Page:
Victims of Trafficking and Violence Protection Act of 2000

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The Trafficking Victims Protection Act
Great Seal of the United States
Other short titles William Wilberforce Trafficking Victims Protection Reauthorization Act
Long title An Act
To combat trafficking in persons, especially into the sex trade, slavery, and involuntary servitude, to reauthorize certain Federal programs to prevent violence against women, and for other purposes.
Enacted by the 106th United States Congress
Effective October 28, 2000
Codification
Acts amended 2003, 2006, 2008
Legislative history

The Trafficking Victims Protection Act (TVPA) is a federal statute passed into law in 2000 by the U.S. Congress and signed by President Clinton. The law was later reauthorized by Presidents Bush and Obama. The TVPA has the ability to authorize protections for undocumented immigrants who are victims of severe forms of trafficking [1]

History[edit]

The Trafficking Victims Protection Act was subsequently renewed in 2003, 2006, 2008 (when it was renamed the William Wilberforce Trafficking Victims Protection Reauthorization Act of 2008). The law lapsed in 2011. In 2013, the entirety of the Trafficking Victims Protection was attached as an amendment to the Violence Against Women Act and passed.[2] There are two stipulations an applicant has to meet in order to receive the benefits of the T-Visa. First, a victim of trafficking must prove/admit to being a victim of a severe form of trafficking and second must be a part of the prosecution of his or her trafficker. This law does not apply to immigrants seeking admission to the United States for other immigration purposes.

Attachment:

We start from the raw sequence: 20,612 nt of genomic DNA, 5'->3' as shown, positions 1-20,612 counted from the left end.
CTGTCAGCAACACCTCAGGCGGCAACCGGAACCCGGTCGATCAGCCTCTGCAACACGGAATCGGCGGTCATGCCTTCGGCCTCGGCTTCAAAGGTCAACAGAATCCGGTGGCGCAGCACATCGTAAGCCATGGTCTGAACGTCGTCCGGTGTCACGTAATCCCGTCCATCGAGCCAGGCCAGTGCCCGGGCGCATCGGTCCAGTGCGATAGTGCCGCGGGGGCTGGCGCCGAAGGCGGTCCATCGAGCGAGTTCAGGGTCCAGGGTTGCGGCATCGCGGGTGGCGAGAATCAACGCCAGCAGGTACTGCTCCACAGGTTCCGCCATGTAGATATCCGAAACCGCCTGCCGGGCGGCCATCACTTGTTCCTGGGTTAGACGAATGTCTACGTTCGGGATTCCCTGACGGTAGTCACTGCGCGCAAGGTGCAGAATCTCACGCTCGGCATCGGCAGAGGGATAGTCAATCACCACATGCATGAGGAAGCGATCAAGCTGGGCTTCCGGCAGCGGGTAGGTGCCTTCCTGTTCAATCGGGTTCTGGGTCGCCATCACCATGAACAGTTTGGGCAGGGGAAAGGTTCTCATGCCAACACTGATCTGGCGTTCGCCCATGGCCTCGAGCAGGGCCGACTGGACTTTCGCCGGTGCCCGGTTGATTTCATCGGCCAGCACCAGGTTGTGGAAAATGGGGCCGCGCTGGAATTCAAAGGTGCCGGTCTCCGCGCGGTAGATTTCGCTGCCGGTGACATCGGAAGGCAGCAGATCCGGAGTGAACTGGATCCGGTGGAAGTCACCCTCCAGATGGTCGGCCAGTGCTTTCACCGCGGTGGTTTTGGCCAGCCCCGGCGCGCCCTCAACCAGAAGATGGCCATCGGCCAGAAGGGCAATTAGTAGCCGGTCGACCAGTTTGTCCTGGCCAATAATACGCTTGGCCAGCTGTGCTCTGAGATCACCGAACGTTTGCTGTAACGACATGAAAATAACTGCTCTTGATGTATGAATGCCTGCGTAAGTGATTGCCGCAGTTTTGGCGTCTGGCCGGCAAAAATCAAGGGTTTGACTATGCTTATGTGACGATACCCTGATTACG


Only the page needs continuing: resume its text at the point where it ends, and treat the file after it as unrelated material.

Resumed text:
Since the law requires the applicant to become part of the prosecution of his or her trafficker, trafficked persons may be fearful of retaliation upon the self or the family and thus serves as a major deterrent to individuals even considering application. The law contains provisions for protection of those who are categorized as victims of human trafficking, primarily for sex, smuggling, and forced labor forms of exploitation.

The TVPA allowed for the establishment of the Department of State's Office to Monitor and Combat Trafficking in Persons, which coordinates with foreign governments to protect trafficking victims, prevent trafficking, and prosecute traffickers.[3]

Amendments[edit]

Proposed[edit]

See also[edit]

References[edit]

  1. ^ Siskin, Alison; Wyler, Liana Sun (Feb 2013). "Trafficking in Persons: US Policy and Issues for Congress". Congressional Research Service. 
  2. ^ "Breaking News: Violence Against Women Act & Trafficking Victims Protection Reauthorisation Act Passed". Not For Sale. Retrieved 23 May 2013. 
  3. ^ "About Us." U.S. Department of State. Office to Monitor and Combat Trafficking in Persons, n.d. Web. 01 Apr. 2013.
  4. ^ a b "H.R. 3530 - Summary". United States Congress. Retrieved 19 May 2014. 
  5. ^ Marcos, Cristina (16 May 2014). "Next week: Lawmakers to debate defense and drones". The Hill. Retrieved 19 May 2014. 
  6. ^ Marcos, Cristina (24 July 2014). "House passes bills to prevent human trafficking". The Hill. Retrieved 24 July 2014. 
  7. ^ "H.R. 4449 - Summary". United States Congress. Retrieved 24 July 2014. 

External links[edit]